All that, of course, is part of the case for transit maps that reflect frequency/span categories, both emphasising frequent and long-span services and specifically de-emphasising ephemeral ones like peak-only or night-only services.

But there's a more specific issue with spider maps or "buses from here" maps.  They promote single-seat rides while concealing connection opportunities.  More generally, they discourage people from discovering how to navigate the complete network.

There are contexts where this is fine.  At an outer suburban station where the only bus services are local circulators and links to a few nearby suburbs, the "spider map" allows the customer to see the complete local network without having to find it in a massive map of the whole system.

But there's a different way to organize mapping at stops/stations that might be both more truthful and would help people see more clearly (a) the structure of frequent services that are easy to use even with connections and (b) the necessary detail for all services in a local area.  That would be to provide two maps:

  • A Frequent Network map for the entire city (or if the city is as big as London, maybe a large subarea of the city).   This map would have a prominent "you are here" mark, but its function would to say "here's everywhere you can go from here, on service that's available right now."  (You could simplify this map by deleting some Frequent services that would not conceivably be useful on any possible trip from "here," but if you think broadly there usually aren't many of those.)  This map would also convey a very useful subliminal message: "here is where you are in your city, and in your network."   At least for spatial navigators, this map has a useful long-term value in helping people internalize the network so that they can navigate it more freely and spontaneously in the future.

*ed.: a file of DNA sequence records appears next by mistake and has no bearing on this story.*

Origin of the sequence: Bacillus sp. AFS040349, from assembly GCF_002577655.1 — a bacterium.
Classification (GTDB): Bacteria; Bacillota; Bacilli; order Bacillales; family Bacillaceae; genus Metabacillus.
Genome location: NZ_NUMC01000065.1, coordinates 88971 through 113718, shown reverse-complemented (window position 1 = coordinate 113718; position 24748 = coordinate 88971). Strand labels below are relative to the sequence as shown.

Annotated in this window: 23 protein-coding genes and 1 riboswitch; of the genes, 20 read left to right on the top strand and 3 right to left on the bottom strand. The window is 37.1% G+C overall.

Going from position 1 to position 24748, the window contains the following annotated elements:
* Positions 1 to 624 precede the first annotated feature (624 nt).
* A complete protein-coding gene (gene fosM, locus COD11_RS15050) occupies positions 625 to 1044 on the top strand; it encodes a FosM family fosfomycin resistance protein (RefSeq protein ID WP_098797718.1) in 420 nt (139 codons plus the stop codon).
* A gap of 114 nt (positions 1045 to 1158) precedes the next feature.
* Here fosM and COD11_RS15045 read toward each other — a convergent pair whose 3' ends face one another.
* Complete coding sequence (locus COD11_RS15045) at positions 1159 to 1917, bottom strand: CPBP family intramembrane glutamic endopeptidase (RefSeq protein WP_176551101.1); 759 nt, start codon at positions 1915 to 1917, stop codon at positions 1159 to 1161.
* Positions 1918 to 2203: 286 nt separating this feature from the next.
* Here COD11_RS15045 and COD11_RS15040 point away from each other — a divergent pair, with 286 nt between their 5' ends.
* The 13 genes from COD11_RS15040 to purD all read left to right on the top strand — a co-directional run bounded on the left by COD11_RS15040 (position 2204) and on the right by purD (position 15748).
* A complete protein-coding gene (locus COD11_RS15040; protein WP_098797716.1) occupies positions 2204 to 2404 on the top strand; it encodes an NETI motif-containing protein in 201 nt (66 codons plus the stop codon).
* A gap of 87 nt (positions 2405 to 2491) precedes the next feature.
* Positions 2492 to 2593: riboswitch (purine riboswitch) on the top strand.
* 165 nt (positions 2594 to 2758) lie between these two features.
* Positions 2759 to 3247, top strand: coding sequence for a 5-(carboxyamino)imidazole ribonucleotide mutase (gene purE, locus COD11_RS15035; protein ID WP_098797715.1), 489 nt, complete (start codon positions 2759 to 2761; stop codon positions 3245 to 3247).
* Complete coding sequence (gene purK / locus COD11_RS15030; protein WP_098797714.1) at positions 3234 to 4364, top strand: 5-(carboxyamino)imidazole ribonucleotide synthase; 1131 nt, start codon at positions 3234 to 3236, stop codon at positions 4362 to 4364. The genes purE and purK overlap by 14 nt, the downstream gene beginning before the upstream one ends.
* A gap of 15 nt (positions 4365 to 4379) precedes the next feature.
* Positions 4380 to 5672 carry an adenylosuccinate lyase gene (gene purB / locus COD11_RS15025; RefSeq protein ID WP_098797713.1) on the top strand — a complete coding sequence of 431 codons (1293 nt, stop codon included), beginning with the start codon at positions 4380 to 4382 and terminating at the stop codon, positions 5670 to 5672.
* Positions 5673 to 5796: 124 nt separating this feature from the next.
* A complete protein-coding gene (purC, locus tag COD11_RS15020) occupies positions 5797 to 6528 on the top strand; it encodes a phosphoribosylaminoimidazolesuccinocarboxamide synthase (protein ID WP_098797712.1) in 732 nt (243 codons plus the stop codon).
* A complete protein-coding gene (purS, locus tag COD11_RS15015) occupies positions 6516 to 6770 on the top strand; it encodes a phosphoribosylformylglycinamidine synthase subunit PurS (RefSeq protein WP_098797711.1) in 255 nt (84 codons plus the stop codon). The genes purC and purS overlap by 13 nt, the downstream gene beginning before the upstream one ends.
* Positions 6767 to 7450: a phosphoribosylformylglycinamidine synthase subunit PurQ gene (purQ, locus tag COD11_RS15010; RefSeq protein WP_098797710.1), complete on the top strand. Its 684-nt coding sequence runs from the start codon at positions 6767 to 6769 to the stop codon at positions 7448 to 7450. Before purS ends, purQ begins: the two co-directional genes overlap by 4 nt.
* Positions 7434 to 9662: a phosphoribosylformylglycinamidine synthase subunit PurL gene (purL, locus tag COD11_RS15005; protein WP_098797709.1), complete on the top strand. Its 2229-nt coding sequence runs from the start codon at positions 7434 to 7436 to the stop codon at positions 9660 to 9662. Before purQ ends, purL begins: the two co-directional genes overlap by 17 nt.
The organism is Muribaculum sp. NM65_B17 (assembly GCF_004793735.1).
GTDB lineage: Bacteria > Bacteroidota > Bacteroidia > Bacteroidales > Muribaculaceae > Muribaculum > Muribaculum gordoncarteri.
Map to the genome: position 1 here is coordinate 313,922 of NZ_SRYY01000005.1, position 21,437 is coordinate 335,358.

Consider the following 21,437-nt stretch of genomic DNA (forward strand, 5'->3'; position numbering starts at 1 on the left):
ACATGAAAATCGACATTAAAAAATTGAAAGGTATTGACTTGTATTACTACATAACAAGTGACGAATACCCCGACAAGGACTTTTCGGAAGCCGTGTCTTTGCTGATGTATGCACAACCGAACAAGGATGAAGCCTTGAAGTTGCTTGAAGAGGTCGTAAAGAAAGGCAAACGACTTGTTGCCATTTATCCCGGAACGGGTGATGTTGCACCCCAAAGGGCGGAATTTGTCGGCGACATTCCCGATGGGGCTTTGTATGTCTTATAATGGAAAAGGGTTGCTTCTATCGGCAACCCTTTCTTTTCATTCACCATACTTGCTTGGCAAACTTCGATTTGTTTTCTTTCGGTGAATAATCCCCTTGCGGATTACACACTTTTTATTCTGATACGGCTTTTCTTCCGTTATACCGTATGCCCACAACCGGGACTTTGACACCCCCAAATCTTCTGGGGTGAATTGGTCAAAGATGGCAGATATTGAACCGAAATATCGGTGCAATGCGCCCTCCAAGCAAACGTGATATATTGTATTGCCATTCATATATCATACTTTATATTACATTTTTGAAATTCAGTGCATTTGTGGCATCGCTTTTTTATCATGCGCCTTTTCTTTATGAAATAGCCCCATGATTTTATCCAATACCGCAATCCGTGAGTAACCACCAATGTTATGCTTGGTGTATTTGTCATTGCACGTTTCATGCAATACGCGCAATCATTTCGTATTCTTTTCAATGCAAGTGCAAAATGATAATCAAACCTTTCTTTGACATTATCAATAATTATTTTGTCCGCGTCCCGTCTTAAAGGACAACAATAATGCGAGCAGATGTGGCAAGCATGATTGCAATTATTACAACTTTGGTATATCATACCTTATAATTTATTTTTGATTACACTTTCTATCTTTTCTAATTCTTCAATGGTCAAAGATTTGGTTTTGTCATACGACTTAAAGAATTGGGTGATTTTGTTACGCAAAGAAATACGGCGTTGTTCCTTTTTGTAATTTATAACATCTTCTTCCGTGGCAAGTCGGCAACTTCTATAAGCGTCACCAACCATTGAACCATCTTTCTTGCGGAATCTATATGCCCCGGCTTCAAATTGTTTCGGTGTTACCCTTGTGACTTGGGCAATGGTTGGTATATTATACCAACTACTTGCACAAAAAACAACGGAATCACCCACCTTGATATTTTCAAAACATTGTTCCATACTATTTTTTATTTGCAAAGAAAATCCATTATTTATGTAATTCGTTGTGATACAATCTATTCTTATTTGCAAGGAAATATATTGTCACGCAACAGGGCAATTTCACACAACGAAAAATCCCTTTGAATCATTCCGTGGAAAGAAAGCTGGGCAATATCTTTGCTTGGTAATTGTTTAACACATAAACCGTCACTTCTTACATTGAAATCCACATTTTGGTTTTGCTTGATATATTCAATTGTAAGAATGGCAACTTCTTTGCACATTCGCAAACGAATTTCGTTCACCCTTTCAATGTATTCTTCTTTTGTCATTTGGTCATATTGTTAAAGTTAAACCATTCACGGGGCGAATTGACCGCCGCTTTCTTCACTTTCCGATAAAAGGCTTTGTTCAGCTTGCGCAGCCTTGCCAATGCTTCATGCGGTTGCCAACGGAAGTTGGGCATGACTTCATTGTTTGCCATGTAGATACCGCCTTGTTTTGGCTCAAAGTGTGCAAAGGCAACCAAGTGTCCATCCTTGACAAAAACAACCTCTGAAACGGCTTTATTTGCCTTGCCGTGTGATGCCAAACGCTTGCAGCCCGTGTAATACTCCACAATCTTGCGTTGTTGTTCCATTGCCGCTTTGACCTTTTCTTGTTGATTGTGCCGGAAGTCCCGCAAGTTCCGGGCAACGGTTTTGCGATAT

• A local area map, showing all routes emanating from "here" (or perhaps all routes with those from "here" highlighted) but just out to a radius of several km.  The ideal radius is the distance beyond which you should usually be looking for rapid line, possibly with a connection, rather than a local bus line from "here."  The local area map should be strongly coded to highlight Frequent services and downplay peak-only and other short-span services. 

In both cases, lines exiting the map area should be labelled at the edge with any more distant destinations that you would logically use that line, from "here," to reach.  (That may not be all the places the line goes.)

This approach would not lead the customer as precisely as a spider map or "buses from here" map does, but nor would it mislead the customer as much as those maps can sometimes do.  Sometimes, the fastest way to get from here to there involves making a connection, but the connection may be very easy and very frequent, and we should resist mapping styles that conceal those opportunities. 

That's my instinct, but maybe it's just my prejudice.  What do you think?



london: questioning sacred maps

Buses from Farringdon (West End)

Are you tired of hearing that London does everything right when it comes to transit?  Do you wonder if the mapping styles widely copied from London are always the best?   Are you even open to the heresy that London's famous Underground map, despite its global reach as an image, may be less than perfect?  Then you'll enjoy Kerwin Datu's affectionate take-down of London's information system, at the Global Urbanist.  My favorite bit, about the image above: